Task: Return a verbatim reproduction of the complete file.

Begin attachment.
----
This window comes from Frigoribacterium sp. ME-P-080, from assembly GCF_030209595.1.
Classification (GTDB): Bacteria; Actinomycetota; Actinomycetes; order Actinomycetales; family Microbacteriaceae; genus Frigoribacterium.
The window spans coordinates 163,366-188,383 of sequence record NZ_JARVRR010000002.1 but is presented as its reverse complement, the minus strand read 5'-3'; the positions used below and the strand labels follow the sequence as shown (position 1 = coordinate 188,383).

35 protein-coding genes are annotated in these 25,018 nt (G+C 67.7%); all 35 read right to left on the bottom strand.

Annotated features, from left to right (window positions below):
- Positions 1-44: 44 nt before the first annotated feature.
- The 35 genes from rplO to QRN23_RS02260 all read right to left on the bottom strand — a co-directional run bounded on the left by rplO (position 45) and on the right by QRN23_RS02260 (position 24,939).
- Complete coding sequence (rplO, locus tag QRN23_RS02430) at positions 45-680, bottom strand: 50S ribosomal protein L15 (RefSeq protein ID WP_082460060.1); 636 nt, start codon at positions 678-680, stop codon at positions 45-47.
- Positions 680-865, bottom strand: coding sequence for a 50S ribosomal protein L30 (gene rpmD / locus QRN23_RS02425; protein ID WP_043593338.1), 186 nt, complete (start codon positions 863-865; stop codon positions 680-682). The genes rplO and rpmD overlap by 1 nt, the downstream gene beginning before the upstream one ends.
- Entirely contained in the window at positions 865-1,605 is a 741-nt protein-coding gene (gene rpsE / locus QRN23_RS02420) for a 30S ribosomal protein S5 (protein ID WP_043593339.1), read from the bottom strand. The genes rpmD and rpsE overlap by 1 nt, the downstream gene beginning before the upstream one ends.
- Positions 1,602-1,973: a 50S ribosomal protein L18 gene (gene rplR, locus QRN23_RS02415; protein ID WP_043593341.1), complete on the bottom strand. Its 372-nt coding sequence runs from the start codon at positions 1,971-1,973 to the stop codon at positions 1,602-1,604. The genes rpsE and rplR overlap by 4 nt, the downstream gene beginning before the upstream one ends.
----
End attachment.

This window comes from Frigoribacterium sp. ME-P-080, from assembly GCF_030209595.1.
Classification (GTDB): Bacteria; Actinomycetota; Actinomycetes; order Actinomycetales; family Microbacteriaceae; genus Frigoribacterium.
The window spans coordinates 163,366-188,383 of sequence record NZ_JARVRR010000002.1 but is presented as its reverse complement, the minus strand read 5'-3'; the positions used below and the strand labels follow the sequence as shown (position 1 = coordinate 188,383).

35 protein-coding genes are annotated in these 25,018 nt (G+C 67.7%); all 35 read right to left on the bottom strand.

Annotated features, from left to right (window positions below):
- Positions 1-44: 44 nt before the first annotated feature.
- The 35 genes from rplO to QRN23_RS02260 all read right to left on the bottom strand — a co-directional run bounded on the left by rplO (position 45) and on the right by QRN23_RS02260 (position 24,939).
- Complete coding sequence (rplO, locus tag QRN23_RS02430) at positions 45-680, bottom strand: 50S ribosomal protein L15 (RefSeq protein ID WP_082460060.1); 636 nt, start codon at positions 678-680, stop codon at positions 45-47.
- Positions 680-865, bottom strand: coding sequence for a 50S ribosomal protein L30 (gene rpmD / locus QRN23_RS02425; protein ID WP_043593338.1), 186 nt, complete (start codon positions 863-865; stop codon positions 680-682). The genes rplO and rpmD overlap by 1 nt, the downstream gene beginning before the upstream one ends.
- Entirely contained in the window at positions 865-1,605 is a 741-nt protein-coding gene (gene rpsE / locus QRN23_RS02420) for a 30S ribosomal protein S5 (protein ID WP_043593339.1), read from the bottom strand. The genes rpmD and rpsE overlap by 1 nt, the downstream gene beginning before the upstream one ends.
- Positions 1,602-1,973: a 50S ribosomal protein L18 gene (gene rplR, locus QRN23_RS02415; protein ID WP_043593341.1), complete on the bottom strand. Its 372-nt coding sequence runs from the start codon at positions 1,971-1,973 to the stop codon at positions 1,602-1,604. The genes rpsE and rplR overlap by 4 nt, the downstream gene beginning before the upstream one ends.